Canadian Cyclist


August 18/14 14:49 pm - Lezyne Deca Drive Light Review

Posted by Editoress on 08/18/14

Out of the box, the Deca Drive oozes with typical Lezyne quality and attention to detail.  The light is housed in a CNC'd aluminum shell and offers well thought out features like metal hinges and a sealed battery port.  The battery port also doubles as a home for the USB charger connection.  The light shroud has cooling fins machined into it which help keep temperatures down; and with three LEDs being powered to a max 800 lumen it can get pretty warm.  Included in the box is a spare battery, two sizes of handlebar mounts (31.8mm and 25.4), and a micro USB charging cable.



Hear is what's included with the Deca Drive.  Having a spare battery is always appreciated


The Deca offers four different power settings, ranging from a maximum of 4:45hr runtime @250Im to as little as 90min @800Im.  Functionally, the unit was (mostly) self explanatory.  Push down on the button for a couple of seconds until the light turns on.  A firm click of the button will scroll through different light settings.  I initially struggled accessing the 800Im 'Overdrive' mode as the button needs to be continuously pressed for at least six seconds.  It took a few tries before it sunk in and eventually it wasn't a problem.  There are also two flash modes at 400Im and 150Im.



The Deca Drive includes two sizes of handlebar mounts



The Deca mount provides a secure fit. It also pivots side to side to help stear the beam in the right direction


The Deca Drive makes for a great commuting light.  When on the road, I used it mostly at the lower settings, as it was definitely bright enough to navigate the streets and increase my visibility in traffic.  With it's overbuilt exterior, the Deca also made for a decent 'lite use' auxiliary trail riding light, but I woudn't recommend it for proper mountain bike use when mounted on the handlebar.  The weight of the light and mount is substantial at 316g and in really rough and bumpy terrain the Deca rotated slightly on my bars, even with the provided rubber gripper strips.  I was hesitant to clamp it down even more as Lezyne states a max torque of 5nm, and I was concerned with scoring my carbon handlebar.  That being said, a proper light for using in the trails should be mounted to your helmet anyway; and Lezyne conveniently offers both an aluminum and composite mount for such the occasion.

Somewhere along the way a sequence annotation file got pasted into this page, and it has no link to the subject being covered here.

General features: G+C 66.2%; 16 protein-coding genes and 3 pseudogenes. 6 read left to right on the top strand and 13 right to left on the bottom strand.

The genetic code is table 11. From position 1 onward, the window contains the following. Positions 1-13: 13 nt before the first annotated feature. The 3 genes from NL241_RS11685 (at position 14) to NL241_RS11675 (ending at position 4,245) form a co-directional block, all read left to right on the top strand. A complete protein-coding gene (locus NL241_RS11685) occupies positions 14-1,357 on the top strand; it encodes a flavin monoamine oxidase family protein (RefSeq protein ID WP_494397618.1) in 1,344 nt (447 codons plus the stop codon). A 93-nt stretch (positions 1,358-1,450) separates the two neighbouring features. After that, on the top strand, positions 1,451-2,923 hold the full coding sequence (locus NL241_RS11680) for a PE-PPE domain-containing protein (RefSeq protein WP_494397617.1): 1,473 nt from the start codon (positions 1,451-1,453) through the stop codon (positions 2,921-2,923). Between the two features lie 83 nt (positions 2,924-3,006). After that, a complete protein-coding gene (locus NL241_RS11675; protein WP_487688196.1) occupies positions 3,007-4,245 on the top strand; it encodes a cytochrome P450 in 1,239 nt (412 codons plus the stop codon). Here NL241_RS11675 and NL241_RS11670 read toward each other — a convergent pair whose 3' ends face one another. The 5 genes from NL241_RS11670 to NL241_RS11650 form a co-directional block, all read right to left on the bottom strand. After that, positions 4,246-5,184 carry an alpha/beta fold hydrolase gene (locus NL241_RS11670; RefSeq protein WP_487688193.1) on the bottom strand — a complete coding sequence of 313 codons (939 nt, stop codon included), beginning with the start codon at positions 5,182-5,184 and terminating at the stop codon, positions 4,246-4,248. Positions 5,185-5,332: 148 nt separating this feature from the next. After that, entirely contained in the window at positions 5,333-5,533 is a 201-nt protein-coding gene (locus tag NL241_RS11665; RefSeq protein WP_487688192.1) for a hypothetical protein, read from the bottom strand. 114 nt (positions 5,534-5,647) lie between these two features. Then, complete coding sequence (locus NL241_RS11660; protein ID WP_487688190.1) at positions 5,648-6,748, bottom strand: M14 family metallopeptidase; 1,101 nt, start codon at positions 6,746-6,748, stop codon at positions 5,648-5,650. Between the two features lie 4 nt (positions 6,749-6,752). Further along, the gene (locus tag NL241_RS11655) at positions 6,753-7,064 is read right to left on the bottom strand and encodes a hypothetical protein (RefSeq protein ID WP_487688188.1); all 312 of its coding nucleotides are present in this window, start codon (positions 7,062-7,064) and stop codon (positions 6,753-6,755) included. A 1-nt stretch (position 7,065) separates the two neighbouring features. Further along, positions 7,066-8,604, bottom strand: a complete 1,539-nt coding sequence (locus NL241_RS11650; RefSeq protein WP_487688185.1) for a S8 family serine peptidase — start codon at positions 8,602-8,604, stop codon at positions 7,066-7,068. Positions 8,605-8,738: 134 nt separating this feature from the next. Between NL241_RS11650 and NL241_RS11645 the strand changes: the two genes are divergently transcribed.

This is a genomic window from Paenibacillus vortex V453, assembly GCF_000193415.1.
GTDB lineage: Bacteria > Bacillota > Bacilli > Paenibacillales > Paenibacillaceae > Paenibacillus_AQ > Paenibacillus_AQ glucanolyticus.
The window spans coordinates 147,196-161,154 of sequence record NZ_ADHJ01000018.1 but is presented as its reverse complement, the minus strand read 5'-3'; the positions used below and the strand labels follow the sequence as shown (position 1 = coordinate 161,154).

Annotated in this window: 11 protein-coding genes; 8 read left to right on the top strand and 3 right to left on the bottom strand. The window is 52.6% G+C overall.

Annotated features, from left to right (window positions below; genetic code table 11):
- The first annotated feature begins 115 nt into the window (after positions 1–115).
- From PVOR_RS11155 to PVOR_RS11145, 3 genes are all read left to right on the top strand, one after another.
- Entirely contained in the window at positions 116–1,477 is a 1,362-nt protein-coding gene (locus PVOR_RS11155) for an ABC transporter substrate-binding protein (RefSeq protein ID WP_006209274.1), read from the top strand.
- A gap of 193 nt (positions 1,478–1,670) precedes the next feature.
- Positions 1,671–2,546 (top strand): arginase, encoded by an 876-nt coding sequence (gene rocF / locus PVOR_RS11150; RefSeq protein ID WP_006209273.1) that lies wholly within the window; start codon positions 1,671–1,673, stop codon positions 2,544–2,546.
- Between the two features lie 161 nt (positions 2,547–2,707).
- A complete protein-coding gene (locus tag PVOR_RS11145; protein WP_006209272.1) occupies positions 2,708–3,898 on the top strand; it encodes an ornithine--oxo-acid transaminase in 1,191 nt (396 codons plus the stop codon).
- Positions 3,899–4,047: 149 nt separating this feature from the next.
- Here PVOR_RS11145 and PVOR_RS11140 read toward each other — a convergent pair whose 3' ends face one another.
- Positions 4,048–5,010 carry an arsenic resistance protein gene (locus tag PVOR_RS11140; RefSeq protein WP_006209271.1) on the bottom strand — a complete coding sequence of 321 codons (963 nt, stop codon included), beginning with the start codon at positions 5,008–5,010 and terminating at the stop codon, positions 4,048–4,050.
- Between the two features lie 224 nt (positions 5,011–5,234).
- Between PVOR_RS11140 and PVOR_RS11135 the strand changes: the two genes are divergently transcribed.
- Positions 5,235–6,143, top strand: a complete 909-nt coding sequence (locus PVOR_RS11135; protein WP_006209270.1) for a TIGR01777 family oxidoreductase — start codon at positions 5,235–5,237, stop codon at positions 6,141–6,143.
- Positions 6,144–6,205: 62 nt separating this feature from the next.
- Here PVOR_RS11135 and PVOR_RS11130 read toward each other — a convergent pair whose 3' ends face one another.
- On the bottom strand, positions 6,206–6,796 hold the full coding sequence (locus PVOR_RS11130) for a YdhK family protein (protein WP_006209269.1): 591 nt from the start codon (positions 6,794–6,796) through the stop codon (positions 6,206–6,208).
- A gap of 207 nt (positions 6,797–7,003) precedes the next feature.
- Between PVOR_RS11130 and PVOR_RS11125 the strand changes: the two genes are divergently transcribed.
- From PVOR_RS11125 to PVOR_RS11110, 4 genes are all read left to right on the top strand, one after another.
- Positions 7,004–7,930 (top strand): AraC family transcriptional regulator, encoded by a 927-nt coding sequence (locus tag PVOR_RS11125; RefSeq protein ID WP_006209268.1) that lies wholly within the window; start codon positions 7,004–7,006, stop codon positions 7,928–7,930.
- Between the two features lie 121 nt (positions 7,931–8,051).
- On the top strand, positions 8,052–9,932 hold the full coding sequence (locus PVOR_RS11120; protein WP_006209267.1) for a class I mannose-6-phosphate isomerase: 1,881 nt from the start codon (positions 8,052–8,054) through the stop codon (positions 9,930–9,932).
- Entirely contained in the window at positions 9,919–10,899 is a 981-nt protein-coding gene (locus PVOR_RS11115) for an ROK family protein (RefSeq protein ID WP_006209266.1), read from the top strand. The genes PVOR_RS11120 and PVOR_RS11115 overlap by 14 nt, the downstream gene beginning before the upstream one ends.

The sealed hatch for the battery and charging port. The stainless fasteners are a nice touch



The Deca Drive is a top quality cycling light housed in a small, convenient, well made package.  I found that having a spare battery (that was charged) was convenient as it saved me from rushing around before a ride wondering if my light is charged, or where my charger is.  The second battery is also small enough to bring along as a spare on those longer evening rides or on those rides where you can't quite remember how long it's been since the last charging.

Speaking of charging, the average full charge from empty took around six hours.  Realistically though, I usually charge my peripherals overnight so the charge time is really a non-issue.  I was a bit dismayed to see two sizes of handlebar mounts in the box.  I was really hoping for both the handle bar mount and a helmet mount.  The 25.4 mm handlebar diameter has gone by the way of the dinosaur.  It would make more sense to me to include both a 31.8mm bar clamp and also a helmet mount for the $250 price tag.  At least that way the Deca Drive would appeal to more cyclists.



When not in use the light and accessories can be stowed in this foam lined box


Lezyne is known for their style, quality, and attention to detail, and the Deca Drive rivals some of the best in the industry.  The Deca is a sturdy unit that should stand the test of time on the front of your bike.  It does its job and does it well.  However, if they ditched the 25.4mm bar clamp and instead included a helmet mount, this light would automatically be bumped up to the next level.

Distributed in Canada by Cycles Lambert -

Review by Chad Grochowina


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